ASTANA – Kazakhstan, one of 17 countries excluded from the International Atomic Energy Agency (IAEA) board, is preparing to file a legal demand to make it eligible for a seat, reported the Bloomberg on Aug. 25, citing a statement dated Aug. 18 circulated among diplomats.
“Since the height of the Cold War, the rules governing the safety and security of the global nuclear industry have been decided behind closed doors by a 35-member board that excludes some of the major players in the business. The world’s biggest uranium producer is trying to shake up the status quo,” the article reads.
The Central Asian nation’s exclusion from the IAEA’s chief decision-making council is “deeply discouraging” and “leads to a violation of the fundamental principle of equality,” Kazakhstan said in the statement.
According to the article, Kazakhstan plans to present its demands at the Vienna-based agency’s next general conference on Sept. 25, and is preparing a resolution to address its disenfranchisement. The IAEA declined to comment.
Kazakhstan, which produces about two-fifths of the world’s uranium, has tried but failed over the years to join the IAEA’s Eastern Europe, Middle East, and Far East regional groupings, which are legally authorized to decide who sits on the board of governors. Other countries in Central Asia, such as the Kyrgyz Republic, Tajikistan, Turkmenistan and Uzbekistan, are also not included on the board. Additionally, island nations like Bahrain, Fiji and Papua New Guinea are also excluded. Arab states have denied Israel a place in the Middle East group.
“The issue is political,” said Gaukhar Mukhatzhanova, a Vienna Center for Disarmament and Non-Proliferation director. “Some states are not interested in admitting competitors that would be strong contenders for a board seat, as is the case with Kazakhstan.”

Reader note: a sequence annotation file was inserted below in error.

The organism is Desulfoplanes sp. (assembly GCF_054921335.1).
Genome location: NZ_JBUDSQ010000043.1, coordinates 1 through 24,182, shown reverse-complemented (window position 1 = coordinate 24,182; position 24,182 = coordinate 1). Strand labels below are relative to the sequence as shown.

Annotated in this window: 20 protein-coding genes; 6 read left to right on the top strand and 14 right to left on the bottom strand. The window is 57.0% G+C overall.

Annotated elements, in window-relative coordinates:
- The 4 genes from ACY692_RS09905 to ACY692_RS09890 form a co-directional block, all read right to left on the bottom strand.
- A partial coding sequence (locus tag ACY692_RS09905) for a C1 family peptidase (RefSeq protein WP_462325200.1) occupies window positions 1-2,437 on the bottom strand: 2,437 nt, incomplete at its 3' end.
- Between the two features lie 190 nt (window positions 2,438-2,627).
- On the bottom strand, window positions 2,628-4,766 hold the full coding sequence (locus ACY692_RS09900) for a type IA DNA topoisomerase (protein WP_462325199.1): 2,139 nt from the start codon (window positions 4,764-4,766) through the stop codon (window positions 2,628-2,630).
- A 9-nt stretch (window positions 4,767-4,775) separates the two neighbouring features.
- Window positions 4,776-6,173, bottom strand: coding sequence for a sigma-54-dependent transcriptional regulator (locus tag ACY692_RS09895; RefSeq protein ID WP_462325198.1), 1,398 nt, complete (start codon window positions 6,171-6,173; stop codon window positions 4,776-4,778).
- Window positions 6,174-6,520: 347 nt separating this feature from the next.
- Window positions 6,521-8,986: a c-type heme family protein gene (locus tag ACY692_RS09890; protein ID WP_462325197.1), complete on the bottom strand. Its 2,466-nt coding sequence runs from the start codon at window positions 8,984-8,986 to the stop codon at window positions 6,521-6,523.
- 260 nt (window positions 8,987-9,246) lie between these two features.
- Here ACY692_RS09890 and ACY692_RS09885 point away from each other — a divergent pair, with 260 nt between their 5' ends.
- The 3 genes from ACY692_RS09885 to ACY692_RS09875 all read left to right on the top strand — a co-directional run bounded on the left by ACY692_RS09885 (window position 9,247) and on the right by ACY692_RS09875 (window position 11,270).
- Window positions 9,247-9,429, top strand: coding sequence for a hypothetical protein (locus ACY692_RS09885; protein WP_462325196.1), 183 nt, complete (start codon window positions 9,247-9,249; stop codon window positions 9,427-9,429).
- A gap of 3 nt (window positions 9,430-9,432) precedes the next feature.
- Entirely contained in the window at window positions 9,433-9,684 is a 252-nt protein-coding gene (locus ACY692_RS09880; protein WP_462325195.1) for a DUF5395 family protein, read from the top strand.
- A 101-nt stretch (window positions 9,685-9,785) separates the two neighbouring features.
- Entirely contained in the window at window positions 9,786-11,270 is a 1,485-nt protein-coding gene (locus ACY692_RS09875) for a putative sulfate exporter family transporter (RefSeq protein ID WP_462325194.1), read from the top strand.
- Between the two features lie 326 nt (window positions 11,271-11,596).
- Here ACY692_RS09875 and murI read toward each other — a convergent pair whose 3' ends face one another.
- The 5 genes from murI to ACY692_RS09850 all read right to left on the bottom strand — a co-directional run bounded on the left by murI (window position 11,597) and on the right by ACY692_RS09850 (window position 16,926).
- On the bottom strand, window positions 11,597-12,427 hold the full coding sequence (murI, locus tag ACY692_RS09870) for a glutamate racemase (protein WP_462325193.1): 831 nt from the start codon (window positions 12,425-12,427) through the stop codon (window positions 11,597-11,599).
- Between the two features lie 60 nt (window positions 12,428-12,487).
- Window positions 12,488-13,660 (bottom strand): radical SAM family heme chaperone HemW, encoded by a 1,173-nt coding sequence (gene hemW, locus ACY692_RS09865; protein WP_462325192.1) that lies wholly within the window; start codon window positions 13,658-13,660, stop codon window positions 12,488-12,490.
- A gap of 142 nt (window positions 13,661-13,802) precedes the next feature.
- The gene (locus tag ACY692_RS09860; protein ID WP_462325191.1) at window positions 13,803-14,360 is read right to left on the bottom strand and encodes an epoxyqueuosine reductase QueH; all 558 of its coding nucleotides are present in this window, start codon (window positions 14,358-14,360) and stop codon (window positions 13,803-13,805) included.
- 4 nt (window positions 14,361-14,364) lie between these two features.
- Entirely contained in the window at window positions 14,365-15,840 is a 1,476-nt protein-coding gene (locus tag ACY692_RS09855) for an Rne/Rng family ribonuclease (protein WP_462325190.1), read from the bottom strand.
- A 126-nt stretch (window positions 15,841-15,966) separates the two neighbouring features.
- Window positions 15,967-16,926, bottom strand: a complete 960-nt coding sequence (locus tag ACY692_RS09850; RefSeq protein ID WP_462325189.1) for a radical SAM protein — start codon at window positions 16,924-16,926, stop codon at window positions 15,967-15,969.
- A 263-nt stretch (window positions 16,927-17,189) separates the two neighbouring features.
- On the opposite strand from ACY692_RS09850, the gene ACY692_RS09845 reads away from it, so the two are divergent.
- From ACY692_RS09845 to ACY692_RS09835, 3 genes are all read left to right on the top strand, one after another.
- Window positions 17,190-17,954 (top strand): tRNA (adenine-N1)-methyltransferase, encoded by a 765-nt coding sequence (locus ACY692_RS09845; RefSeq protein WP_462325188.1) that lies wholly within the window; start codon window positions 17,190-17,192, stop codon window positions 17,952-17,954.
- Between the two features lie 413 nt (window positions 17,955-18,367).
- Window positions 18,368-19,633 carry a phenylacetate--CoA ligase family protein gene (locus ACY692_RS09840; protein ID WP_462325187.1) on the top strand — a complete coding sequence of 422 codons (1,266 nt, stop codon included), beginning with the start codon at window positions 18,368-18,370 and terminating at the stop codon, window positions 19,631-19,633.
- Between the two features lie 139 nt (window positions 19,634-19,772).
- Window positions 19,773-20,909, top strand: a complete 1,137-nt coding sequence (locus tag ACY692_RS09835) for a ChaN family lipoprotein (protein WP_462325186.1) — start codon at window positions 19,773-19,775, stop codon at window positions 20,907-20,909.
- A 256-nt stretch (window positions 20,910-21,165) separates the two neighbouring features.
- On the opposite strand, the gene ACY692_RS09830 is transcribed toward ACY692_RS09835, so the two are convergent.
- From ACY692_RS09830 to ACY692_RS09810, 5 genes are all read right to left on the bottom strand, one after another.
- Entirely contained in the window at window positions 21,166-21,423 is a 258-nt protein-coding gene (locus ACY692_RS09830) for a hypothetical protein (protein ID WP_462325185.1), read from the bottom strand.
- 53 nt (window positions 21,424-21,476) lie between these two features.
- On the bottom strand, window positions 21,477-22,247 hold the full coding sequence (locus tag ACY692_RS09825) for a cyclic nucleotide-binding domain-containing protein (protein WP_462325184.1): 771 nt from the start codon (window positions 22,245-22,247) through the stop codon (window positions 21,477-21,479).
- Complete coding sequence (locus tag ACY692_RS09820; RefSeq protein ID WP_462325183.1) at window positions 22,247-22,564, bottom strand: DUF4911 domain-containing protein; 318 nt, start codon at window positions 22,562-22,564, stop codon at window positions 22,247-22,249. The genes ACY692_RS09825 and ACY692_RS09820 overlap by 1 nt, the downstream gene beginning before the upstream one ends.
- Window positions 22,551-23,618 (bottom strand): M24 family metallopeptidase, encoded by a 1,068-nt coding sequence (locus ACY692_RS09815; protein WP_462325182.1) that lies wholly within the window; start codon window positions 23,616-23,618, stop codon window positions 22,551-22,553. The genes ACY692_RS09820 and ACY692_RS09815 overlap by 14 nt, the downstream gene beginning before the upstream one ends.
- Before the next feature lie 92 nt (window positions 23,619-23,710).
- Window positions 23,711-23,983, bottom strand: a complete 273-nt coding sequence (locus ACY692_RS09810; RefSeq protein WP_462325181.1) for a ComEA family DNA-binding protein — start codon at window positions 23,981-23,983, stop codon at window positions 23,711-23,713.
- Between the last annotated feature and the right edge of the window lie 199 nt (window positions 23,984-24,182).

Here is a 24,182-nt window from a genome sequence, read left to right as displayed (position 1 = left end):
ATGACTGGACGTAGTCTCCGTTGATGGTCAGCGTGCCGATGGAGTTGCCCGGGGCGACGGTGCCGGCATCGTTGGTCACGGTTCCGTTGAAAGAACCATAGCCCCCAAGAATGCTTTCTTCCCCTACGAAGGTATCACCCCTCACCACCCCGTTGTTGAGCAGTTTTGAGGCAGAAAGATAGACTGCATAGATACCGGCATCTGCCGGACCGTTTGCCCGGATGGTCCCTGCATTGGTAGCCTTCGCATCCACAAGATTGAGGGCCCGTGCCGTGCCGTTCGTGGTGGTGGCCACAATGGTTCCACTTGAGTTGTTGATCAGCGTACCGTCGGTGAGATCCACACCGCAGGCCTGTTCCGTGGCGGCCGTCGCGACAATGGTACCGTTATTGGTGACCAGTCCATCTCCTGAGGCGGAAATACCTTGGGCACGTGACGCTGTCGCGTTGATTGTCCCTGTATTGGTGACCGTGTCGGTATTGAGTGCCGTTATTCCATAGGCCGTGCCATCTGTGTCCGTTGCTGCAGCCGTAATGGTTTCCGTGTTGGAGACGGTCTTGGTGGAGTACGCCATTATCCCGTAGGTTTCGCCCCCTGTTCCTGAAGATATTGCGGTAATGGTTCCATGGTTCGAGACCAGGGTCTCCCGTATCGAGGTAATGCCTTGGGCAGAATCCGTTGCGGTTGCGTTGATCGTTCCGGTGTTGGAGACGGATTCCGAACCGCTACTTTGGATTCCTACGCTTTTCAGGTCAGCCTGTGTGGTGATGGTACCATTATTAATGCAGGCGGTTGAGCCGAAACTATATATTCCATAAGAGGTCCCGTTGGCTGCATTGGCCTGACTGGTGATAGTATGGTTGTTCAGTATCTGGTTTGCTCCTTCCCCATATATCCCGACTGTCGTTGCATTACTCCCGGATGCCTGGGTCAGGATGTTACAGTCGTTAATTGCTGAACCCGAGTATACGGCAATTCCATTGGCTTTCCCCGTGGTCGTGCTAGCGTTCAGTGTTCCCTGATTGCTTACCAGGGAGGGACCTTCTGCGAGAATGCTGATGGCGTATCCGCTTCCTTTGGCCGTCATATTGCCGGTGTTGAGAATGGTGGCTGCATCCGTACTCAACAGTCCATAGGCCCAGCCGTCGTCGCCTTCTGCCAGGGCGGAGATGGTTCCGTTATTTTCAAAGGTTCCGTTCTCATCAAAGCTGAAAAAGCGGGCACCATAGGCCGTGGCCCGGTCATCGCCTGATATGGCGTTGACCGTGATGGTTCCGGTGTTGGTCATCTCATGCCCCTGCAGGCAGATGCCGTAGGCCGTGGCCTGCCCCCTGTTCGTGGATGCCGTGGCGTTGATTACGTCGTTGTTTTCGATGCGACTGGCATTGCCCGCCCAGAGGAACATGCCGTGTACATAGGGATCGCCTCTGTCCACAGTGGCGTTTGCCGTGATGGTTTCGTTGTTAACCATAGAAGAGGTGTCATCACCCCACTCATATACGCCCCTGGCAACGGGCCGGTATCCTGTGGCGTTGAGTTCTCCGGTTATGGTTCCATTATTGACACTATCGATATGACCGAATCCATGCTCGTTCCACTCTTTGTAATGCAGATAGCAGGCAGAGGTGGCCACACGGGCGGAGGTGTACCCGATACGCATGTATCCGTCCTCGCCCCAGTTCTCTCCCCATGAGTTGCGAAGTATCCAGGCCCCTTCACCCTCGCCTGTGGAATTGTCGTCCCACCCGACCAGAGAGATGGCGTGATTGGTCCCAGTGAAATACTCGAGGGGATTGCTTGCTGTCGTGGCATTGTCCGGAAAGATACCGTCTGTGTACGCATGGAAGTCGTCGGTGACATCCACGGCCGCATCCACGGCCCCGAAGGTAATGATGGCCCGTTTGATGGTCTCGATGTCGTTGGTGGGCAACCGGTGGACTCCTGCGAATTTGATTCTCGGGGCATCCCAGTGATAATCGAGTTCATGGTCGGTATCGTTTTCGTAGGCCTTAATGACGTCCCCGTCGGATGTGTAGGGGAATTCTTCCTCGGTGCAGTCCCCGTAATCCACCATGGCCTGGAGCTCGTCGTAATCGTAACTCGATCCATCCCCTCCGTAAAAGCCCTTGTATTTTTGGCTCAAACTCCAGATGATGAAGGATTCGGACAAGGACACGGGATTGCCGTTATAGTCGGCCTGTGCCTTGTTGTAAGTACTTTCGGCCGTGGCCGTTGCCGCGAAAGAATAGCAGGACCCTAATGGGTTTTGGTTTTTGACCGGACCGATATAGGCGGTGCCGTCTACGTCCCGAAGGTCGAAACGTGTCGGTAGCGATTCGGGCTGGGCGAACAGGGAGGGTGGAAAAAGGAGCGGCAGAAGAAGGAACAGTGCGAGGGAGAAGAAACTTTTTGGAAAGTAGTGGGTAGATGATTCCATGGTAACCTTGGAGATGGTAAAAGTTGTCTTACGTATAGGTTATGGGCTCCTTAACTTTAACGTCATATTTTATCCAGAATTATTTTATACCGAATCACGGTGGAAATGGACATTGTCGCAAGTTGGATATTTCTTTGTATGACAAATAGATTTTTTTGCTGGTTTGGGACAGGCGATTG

Kazakhstan’s motion potentially adds to the political turbulence faced by nuclear energy generators. Last month’s coup in Niger disrupted supply chains in another of the world’s top uranium producers, just as Western nations try to patch supply chain vulnerabilities exposed by Russia’s war in Ukraine, the statement reads.
With a rising focus on the tenuous links holding together nuclear-fuel supply chains, Kazakhstan’s demands are gaining traction among an unusual coalition. Russian diplomats said they have tried helping Kazakhstan in the past and are ready to do so again. Iran and the United States have come out in favor of a rule change that would grant more rights to the government of Astana.
“We applaud Kazakhstan’s persistent efforts to serve on the board and to draw attention to the unfair state of affairs,” U.S. IAEA Ambassador Laura Holgate said in a statement. “Member States that do not currently belong to a regional group should be able to join a geographically appropriate group and have the opportunity to serve on the board.”